EUROPE'S Covid crisis will last until next year in a massive blow for summer holidays, an expert has warned today.
Jeffrey Lazarus, an associate professor at the University of Barcelona, predicted that Covid cases will continue to be high on the continent in 2021.
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He told Euronews: "We certainly need to realise and prepare for the fact that it is not going to be over by summer as we thought a year ago or maybe half a year ago.
"And it's probably not going to be over by the end of the year.
"At the heart of it is vaccinating faster, we need to vaccinate faster we need to manufacturer the vaccines faster and we need to move beyond the rows between the EU and UK.
"Where we try and secure vaccines from another country, we all need to be working together to fight the virus."
Holidays abroad from Britain will be banned until July, with the risk of a £5,000 fine for anyone trying to leave the country.
Under new Covid laws people will be officially banned from leaving without a reasonable excuse as Europe battles a third wave of the killer bug.
Meanwhile, French President Emmanuel Macron said the country should be administering vaccines "morning, noon and evening".
During a visit to an vaccination hub in Valenciennes today, Mr Macron said: "We're going to change pace from April."
He said there should be "no weekend and days off when it comes to vaccinations".
France and its neighbours are suffering a third wave of infections that threatens recovery in Europe’s largest economies.
Hospitals could face an “unprecedented shock” within three weeks as infections explode, according to the head of France's hospital federation.
New Covid restrictions that closed non-essential stores and limited how far people can move came into effect in Paris and much of the north last weekend, but Macron stopped short of a full lockdown.
Similar restrictions have been introduced in Germany from the beginning of April, as Chancellor Angela Merkel declared the country was in a "new pandemic".
She blamed an "exponential" rise in coronavirus cases as the reason for the restrictions, saying the Kent Covid strain had caused the increase.
She said: "Essentially, we have a new virus… it is much deadlier, much more infectious and infectious for much longer.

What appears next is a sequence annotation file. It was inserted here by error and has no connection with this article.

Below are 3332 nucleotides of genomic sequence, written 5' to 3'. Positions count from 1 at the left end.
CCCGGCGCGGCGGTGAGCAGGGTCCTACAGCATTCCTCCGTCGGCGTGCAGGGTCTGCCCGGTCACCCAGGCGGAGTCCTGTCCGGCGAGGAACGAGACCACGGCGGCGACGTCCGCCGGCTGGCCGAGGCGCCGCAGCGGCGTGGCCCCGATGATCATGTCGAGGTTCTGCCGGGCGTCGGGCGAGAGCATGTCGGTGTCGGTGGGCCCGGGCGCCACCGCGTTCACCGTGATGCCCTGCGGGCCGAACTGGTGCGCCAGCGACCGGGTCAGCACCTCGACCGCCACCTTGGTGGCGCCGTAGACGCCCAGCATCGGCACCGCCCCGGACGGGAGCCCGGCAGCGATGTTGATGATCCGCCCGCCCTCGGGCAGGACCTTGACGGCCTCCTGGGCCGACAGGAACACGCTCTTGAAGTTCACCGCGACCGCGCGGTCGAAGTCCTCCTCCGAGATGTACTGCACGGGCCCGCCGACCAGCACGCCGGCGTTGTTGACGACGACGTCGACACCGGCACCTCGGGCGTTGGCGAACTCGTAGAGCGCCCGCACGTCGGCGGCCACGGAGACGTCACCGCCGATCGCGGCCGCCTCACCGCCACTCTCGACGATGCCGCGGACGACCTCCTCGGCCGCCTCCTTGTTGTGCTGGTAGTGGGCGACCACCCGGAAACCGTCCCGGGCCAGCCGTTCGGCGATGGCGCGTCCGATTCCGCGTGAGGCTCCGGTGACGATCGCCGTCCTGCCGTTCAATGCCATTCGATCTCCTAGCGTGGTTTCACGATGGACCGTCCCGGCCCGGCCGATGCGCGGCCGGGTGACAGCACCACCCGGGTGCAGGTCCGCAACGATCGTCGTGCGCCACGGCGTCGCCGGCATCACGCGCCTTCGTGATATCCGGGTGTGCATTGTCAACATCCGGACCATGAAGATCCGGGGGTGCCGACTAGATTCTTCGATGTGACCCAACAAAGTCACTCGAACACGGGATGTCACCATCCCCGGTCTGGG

"The situation is serious. Case numbers are rising exponentially and intensive care beds are filling up again."
Germany had been easing restrictions until now, reopening schools in late February and allowing hairdressers to open in March.
Europe's botched vaccination roll-out has also caused Covid cases to rise.
Deaths are falling but there are fears that they will increase as cases spike.
The EU has threatened to block AstraZeneca jabs from coming to Britain, to stock up on its own supplies.
Europe's third wave of Covid infections is gathering pace as its vaccine roll-out has seen just eight per cent of its population given at least one dose.
Meanwhile, the UK, which is to begin lifting its lockdown in the coming weeks amid falling cases, has given at least one dose to 50 per cent of adults.
That has led the EU to threaten to block AstraZeneca's jabs from coming to Britain in order to shore up its supplies.
Britain has warned the EU that it would have "no choice" but to block vaccine ingredient exports to the continent if the EU triggers a full blown jab ban.
One senior member of the government told The Sun today “politically and morally it's a no brainer” adding that “the British public would not put up” with anything else.
Meanwhile, most people in the biggest European Union member states — including Germany, France, Spain and Italy — now view AstraZeneca's vaccine as unsafe, a poll revealed.
This is largely thanks to the EU countries’ knee-jerk ban after dozens of isolated cases of blood clots and brain haemorrhages.
EU Covid cases and deaths are surging largely thanks to the EU's shambolic jab program, which is now made worse by leaders raising doubts about the safety of the AstraZeneca jab.
Startling images show empty vaccination centres as people shun the Oxford vaccination.
Now desperate EU bureaucrats are trying to block AstraZeneca vaccine exports to Britain.
But new YouGov poll results released today found that the majority of people in France, Germany, Spain and Italy viewed the vaccine as unsafe after it was bad-mouthed by European leaders.
The figure in France for those who thought negatively of the jab was 61 per cent, compared to 55 per cent in Germany.
More than half the Spanish – 52 per cent – thought the jab was unsafe, while the figure for the Italians was 43 per cent.
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